Of course, there are always exceptions, but all except one of the horses in Project Dexter (and as far as I can remember, all the horses who pre-dated the research), had a worse left than right limb, both in terms of assessed lameness and conformation.

Thursday, 4 February 2010

Medio-lateral balance

This is a clip of a newly arrived rehab horse, taken when he had his shoes on. Its interesting because you can clearly see how badly he has been affected by the poor medio-lateral balance of his hooves.

In slow motion, you can see that his landing has a pronounced imbalance to the lateral side. He has had the imbalance for a long time, we assume; when the farrier most recently tried to correct it and shod the horse using X-rays, the change was more than the horse could cope with and he became even more lame. We are hoping that allowing his feet to rebalance out of shoes will help make him more comfortable - time will tell.

video

Wednesday, 3 February 2010

Its thanks to the owners

We are making good progress with Project Dexter, which should be our first step towards providing credible evidence of navicular/DDFT rehab, but the progress hasn't been due to vets, its been due to owners.

There is one honourable exception: Jeremy Hyde, from Eqwest, who had the original idea for the project and helped to kick-start it, as well as referring Dexter, Erik and Blue here. Without him, we wouldn't even have got the research project off the ground!

Most other horses, though, have come because their owners have refused to give up on them, and because they refused to believe their vet when they were told that they'd tried everything, and that their horse had no future.

The purpose of this post is to say a big thank you to all the horse owners who have done their research, asked difficult questions, and been prepared to go out on a limb for their horses. Thanks also to all the vets who, despite being deeply sceptical, agreed to speak to me and gave their (in some cases reluctant!) consent to the horses coming here!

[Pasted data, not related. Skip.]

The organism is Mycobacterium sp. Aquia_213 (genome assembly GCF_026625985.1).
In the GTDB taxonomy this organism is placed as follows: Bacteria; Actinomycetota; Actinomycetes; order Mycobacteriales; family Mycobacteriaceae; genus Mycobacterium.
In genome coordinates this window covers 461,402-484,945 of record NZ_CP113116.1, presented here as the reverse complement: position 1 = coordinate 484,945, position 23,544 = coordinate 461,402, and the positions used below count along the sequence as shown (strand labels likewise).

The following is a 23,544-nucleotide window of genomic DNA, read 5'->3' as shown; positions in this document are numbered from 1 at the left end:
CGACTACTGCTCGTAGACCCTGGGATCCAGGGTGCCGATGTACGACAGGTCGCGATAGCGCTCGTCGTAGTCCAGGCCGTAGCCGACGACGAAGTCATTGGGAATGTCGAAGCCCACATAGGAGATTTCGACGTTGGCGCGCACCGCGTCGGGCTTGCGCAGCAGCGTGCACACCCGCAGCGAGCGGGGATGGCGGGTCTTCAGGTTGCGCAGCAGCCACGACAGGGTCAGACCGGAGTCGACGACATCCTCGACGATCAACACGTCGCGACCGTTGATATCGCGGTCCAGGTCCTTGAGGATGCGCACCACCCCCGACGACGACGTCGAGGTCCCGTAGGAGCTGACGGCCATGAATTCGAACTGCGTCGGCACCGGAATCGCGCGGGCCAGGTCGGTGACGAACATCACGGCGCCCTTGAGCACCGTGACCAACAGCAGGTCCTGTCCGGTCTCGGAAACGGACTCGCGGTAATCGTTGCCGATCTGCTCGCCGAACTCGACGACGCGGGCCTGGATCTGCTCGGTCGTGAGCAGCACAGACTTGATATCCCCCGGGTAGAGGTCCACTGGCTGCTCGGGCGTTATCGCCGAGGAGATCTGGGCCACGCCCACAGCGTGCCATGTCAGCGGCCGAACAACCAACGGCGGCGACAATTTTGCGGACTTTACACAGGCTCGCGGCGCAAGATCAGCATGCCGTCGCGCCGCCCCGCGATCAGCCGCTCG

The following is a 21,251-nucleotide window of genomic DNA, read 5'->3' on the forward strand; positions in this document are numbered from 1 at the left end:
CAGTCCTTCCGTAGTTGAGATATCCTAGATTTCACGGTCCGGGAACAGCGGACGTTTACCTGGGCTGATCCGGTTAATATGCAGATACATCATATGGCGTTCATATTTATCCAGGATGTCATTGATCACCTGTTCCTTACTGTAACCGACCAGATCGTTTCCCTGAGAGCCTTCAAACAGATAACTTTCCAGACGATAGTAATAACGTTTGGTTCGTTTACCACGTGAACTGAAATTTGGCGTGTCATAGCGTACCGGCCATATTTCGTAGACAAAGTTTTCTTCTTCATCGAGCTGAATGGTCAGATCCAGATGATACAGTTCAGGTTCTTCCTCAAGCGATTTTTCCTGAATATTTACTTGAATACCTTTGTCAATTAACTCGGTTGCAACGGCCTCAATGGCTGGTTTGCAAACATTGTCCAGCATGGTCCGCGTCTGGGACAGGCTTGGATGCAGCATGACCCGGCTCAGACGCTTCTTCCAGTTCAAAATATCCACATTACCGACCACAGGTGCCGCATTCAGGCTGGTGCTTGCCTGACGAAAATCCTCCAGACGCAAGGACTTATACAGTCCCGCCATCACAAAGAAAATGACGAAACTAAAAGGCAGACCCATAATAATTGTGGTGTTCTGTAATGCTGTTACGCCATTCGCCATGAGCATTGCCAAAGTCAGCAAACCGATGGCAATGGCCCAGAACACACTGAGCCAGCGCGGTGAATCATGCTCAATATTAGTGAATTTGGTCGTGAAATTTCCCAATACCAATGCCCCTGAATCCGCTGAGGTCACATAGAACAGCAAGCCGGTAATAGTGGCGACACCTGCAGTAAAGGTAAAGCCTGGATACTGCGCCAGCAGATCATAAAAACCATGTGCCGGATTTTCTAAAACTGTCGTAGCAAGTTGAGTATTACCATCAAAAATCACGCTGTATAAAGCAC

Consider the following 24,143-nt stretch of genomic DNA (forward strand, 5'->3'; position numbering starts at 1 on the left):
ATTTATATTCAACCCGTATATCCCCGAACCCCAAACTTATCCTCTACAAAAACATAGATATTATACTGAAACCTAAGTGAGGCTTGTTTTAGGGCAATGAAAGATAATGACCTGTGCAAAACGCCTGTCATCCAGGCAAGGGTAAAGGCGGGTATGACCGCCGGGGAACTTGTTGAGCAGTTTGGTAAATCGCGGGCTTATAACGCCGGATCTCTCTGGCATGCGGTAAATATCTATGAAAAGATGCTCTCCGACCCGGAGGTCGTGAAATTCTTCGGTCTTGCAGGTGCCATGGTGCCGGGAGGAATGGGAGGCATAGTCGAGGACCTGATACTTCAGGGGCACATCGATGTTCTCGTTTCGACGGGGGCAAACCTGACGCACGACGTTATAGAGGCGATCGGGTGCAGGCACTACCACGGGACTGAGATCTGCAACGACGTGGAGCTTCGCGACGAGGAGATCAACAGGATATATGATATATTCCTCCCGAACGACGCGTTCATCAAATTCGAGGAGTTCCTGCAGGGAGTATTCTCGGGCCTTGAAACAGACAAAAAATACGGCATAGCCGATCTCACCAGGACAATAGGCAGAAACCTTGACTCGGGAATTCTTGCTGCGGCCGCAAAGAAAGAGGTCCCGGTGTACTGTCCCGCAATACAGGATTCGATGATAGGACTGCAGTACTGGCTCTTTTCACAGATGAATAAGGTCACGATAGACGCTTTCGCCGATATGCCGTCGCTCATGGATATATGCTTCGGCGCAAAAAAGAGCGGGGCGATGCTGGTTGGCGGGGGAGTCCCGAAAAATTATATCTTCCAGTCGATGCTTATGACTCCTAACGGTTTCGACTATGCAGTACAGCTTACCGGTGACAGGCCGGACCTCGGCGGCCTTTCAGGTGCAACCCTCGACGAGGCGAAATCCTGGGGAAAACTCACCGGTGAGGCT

Tuesday, 2 February 2010

Too good to be true?

There is of course a well-known phrase - "If something sounds too good to be true it probably is" - and given that most of the horses who come to Rockley do so as a last resort, I know that people think it might apply to the rehab we do here.

I was asked yesterday whether the horses listed on the website are all the horses who've been through Project Dexter, or whether they've been cherry-picked as success stories. In fact, every horse is listed - there are other success stories (like Ghost) who aren't on there because they pre-dated the research project, but there aren't any failures that we've kept hidden.

If it still sounds too good to be true, think of it this way: the 3 most important things you can do to keep yourself healthy are to eat a good diet, exercise regularly and not smoke. The 3 most important things for hoof health in a horse are a good diet, regular (and biomechanically correct) exercise and non-invasive trimming. I was going to equate shoeing with smoking, but maybe thats unfair ;-)

Monday, 1 February 2010

Praise from an unlikely source

One of the members of the UKNHCP forum receives the BHS newsletter for North Wales, and kindly posted to tell us about a very glowing review of "Feet First" which has appeared there - here's her post:

"Just a few quotes from it: 'If you keep a horse, you should read this book. If you are a farrier, trimmer, physio or vet you should be made to read it'. (strong stuff, I thought Wink ) ' well thought out, well written', ' A book with such good advice is a Godsend to every barefoot horseowner', 'You'll read it over and over and your friends should get their own!'. I don't know who the author of the review is, it doesn't say, but 'hats off' to the BHS I say"

Praise indeed, so thank you BHS, and thanks Helen for putting up the comment :-)